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January 1971

Medical Care and the Black Community

Author Affiliations

New York; The Grapes of Wrath

Dr. Holloman is in private practice in Harlem, New York, and is chairman of the Physicians Forum and past president of the National Medical Association.

Arch Intern Med. 1971;127(1):51-56. doi:10.1001/archinte.1971.00310130055004

The concept of equal health and health rights has been gaining a wider exposure and acceptance in this country. However, in practice, millions of Americans are being denied this basic human right. I believe that beyond an incredible lack of medical care organization, poverty and racism, viewed in their broadest contexts and implications, play a major role in the deplorable state of our nation's health.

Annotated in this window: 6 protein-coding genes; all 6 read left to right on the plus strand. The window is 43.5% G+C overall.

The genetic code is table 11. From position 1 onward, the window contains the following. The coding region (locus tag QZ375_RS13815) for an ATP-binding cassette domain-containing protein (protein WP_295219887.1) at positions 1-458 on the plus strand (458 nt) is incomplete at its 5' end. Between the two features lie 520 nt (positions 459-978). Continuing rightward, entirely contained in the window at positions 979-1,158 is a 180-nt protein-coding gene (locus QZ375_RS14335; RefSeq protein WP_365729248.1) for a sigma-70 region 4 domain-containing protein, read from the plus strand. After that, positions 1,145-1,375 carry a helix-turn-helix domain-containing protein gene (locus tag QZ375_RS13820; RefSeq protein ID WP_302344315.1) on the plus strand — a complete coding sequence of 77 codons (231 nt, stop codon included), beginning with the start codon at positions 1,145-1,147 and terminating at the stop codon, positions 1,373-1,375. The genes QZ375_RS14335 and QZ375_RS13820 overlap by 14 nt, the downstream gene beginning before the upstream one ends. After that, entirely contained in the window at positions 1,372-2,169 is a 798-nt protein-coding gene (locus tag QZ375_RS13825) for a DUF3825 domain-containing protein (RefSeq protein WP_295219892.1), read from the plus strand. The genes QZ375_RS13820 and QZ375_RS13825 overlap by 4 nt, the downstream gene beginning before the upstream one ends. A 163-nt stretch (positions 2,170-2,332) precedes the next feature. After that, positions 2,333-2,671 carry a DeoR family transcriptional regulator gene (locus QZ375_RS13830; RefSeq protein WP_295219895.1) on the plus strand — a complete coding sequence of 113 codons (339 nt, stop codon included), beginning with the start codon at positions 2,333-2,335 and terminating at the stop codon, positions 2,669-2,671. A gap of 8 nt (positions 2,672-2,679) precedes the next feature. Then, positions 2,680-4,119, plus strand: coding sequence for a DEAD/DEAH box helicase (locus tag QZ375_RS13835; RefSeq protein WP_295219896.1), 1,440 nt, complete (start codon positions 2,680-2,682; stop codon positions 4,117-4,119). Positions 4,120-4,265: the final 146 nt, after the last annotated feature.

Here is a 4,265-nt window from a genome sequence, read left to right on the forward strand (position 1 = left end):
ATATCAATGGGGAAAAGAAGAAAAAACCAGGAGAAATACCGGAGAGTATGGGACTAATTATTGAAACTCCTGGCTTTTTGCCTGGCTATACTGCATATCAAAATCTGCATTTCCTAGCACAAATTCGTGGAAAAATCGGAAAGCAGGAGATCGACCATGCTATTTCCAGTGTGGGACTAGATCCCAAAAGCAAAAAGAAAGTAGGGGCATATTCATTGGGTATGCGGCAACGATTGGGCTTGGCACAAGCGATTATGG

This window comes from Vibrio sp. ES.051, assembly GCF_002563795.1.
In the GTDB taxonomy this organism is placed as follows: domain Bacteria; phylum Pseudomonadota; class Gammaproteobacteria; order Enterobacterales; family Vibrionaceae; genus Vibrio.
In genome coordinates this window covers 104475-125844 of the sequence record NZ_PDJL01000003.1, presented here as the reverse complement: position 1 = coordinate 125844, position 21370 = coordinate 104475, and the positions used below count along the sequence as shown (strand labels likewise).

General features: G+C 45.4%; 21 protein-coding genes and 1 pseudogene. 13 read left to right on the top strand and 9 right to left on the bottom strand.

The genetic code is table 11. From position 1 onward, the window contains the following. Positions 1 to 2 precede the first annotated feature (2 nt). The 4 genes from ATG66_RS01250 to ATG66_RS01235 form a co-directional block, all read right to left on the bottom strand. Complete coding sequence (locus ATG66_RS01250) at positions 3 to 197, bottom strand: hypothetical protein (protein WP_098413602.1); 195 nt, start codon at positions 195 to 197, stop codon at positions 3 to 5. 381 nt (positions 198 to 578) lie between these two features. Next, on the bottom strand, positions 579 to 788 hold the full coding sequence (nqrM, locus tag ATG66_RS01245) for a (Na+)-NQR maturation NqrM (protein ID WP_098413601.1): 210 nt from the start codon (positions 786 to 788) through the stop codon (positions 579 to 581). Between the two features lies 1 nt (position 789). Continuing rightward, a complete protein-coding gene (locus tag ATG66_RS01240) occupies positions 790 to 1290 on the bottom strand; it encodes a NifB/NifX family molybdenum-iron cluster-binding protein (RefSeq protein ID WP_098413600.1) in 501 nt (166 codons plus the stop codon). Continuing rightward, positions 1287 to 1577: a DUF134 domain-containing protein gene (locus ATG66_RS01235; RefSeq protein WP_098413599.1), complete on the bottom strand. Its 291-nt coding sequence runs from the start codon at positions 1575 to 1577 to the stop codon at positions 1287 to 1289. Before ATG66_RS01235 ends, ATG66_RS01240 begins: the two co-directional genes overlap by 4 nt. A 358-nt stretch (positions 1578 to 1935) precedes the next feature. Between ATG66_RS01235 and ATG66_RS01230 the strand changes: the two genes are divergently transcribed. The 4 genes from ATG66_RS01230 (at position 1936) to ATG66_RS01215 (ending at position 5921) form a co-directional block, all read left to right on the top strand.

The special emphasis which is now being directed at the provision of health services for the poor, or ghetto medicine, is certainly long overdue. The poor and the ethnics of color (brown, black, and red) are the most deprived in our affluent and coldly materialistic society. They are deprived not only of health and medical services but of almost every other societal benefit which the majority group takes for granted. While these high risk groups are in greatest need of new and increased services, we

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